Denis Naughten rules out joining new party
Former FG TD to contest next election as Independent despite reports of new party
A file photograph of Reform Alliance members, which could become a new political party under the ‘Independent Alliance’ banner. From left: Billy Timmins, Paul Bradford, Peter Mathews, Fidelma Healy Eames, Lucinda Creighton and Terence Flanagan.Photograph: Brenda Fitzsimons/The Irish Times.
Former Fine Gael TD Denis Naughten, a Reform Alliance member, has said he intends to contest the next general election as an Independent candidate despite suggestions the alliance may evolve into a new party. Photograph: Dara Mac Dónaill/The Irish Times.
A member of the Reform Alliance has ruled out joining a new party that could evolve from the group of former Fine Gael TDs and senators.
Denis Naughten, who represents the Roscommon South Leitrim constituency, has said he is not interested in joining another party.
“I will be contesting the next general election as an Independent candidate,” he said.
“I think there is a opportunity for the coming together of like-minded TDs in Leinster House with common objectives but should it progress into a political party, and that may very well happen, I’m not intesting in joining up.”
The Reform Alliance is due to publish a “radical” political reform policy document next week amid speculation that the group will evolve into a new party called the Independent Alliance.
The Reform Alliance is a group of former Fine Gael parliamentarians who were expelled from the parliamentary party for voting against the whip.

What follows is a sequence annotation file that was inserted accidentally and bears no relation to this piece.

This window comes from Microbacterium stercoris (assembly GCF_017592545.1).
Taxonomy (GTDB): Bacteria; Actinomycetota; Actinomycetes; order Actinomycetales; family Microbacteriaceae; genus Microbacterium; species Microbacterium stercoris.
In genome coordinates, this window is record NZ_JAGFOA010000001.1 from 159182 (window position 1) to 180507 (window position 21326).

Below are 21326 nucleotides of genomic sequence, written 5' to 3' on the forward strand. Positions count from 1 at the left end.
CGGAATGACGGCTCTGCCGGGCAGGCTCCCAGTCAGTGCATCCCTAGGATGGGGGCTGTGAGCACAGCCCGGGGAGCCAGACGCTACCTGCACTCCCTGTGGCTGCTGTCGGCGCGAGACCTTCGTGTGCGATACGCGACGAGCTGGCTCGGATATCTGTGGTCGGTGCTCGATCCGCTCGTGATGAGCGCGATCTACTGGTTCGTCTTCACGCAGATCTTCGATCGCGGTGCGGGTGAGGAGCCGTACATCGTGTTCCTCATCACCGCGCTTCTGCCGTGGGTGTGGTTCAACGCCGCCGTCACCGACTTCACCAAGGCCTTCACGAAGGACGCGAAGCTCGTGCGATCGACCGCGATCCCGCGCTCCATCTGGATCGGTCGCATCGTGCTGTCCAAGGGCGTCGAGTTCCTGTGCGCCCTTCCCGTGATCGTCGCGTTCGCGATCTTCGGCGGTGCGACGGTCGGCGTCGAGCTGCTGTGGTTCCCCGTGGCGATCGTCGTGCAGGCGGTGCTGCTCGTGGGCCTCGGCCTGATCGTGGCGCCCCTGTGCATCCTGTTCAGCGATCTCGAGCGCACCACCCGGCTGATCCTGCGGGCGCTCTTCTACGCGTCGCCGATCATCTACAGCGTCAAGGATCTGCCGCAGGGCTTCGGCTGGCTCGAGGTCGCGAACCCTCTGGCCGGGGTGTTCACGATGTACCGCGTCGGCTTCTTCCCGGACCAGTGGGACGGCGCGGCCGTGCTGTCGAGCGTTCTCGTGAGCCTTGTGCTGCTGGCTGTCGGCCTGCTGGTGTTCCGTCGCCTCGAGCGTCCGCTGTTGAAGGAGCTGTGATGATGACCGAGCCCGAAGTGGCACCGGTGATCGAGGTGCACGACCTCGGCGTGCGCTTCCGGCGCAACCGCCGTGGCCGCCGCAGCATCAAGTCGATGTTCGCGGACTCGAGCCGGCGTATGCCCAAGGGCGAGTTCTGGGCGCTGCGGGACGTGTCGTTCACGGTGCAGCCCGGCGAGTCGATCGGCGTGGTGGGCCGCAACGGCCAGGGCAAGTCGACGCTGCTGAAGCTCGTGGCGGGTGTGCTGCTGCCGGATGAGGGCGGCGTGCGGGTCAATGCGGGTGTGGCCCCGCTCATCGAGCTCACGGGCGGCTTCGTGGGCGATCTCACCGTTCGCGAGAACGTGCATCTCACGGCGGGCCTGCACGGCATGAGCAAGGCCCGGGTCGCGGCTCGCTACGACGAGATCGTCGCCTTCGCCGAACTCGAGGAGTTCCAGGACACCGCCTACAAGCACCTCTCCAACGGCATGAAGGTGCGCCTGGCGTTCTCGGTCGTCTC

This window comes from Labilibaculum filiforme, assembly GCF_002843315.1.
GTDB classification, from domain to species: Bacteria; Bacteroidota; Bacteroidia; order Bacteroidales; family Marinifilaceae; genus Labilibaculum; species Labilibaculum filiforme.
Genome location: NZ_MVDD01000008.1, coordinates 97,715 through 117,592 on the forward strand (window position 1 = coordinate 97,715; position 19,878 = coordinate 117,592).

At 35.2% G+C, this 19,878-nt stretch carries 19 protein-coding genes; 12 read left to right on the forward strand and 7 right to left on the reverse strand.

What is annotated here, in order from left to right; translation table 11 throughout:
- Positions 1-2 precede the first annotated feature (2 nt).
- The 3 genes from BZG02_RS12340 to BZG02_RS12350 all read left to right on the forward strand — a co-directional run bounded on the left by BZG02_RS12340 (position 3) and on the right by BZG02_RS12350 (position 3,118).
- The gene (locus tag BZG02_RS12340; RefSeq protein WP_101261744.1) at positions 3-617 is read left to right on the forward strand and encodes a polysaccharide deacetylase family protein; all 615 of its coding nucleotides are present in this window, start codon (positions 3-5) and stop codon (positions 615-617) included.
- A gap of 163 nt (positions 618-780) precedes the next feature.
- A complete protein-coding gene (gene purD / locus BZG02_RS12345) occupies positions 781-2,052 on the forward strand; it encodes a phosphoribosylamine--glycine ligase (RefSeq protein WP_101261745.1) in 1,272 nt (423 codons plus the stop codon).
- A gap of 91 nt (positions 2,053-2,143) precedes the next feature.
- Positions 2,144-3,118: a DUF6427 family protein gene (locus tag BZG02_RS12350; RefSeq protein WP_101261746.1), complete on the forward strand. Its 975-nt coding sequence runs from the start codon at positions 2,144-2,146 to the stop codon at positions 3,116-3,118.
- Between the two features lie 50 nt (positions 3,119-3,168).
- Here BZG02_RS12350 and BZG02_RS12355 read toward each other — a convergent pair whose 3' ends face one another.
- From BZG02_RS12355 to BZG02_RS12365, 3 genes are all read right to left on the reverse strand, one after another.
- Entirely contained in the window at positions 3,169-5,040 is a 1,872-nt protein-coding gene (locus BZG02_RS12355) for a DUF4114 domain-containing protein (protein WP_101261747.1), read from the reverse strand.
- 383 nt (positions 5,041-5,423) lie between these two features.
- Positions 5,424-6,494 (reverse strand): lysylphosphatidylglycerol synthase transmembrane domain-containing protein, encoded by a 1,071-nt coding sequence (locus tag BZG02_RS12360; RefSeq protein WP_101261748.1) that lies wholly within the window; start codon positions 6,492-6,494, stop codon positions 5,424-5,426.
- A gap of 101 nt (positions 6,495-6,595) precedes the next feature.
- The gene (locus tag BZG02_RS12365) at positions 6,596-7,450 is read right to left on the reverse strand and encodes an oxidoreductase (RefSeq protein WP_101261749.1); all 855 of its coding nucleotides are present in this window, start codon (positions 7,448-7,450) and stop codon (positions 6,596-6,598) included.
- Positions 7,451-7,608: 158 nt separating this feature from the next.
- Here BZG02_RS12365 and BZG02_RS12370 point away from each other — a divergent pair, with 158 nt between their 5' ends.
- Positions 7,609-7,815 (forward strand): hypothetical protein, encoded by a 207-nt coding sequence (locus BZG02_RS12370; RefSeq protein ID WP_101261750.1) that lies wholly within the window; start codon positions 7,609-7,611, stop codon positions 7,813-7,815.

The most prominent member is former minister of state for European affairs Lucinda Creighton.
Ms Creighton said she had nothing to say on the prospect of forming a new party. “I haven’t taken any steps and that’s where it stands at the moment. Obviously radical political reform is required and I want to try to be part of that, but the rest of it is all speculation,” she said.
The Dublin South East TD said the Reform Alliance had been trying to come up with “good ideas” that were implementable.
“The Government could take on board these ideas tomorrow if they chose. They are certainly radical but don’t require convoluted constitutional reforms, bar the freedom of conscience element.”
Freedom of conscience on moral issues will be a central element of the policy platform. A system of ministerial rotation is also proposed, under which ministers would serve only one term plus two years consecutively.
Proposals to change the whip system and introduce changes into the way governments are formed in future will also be outlined.
Wicklow TD Billy Timmins said “time is running out” for those who might be interested in forming a new political party. “Certainly there probably is a desire for a new political party but whether members of Reform Alliance will be members of that, if it actually occurs, I don’t know,” he said.
Mr Timmins told RTÉ Radio One’s News at One programme it was important to acknowledge “dissatisfaction” with the main political parties in the aftermath of the local and European elections.
Dublin South deputy Peter Mathews said the political system had failed to address the economic crisis. Independents had delivered to people while parties had failed. “The whole system needs sandblasting. A new party of itself isn’t going to solve it,” he said.
Ms Creighton said other elements of the Reform Alliance’s policy document would be outlined next week. “It’s a work in progress,” she added.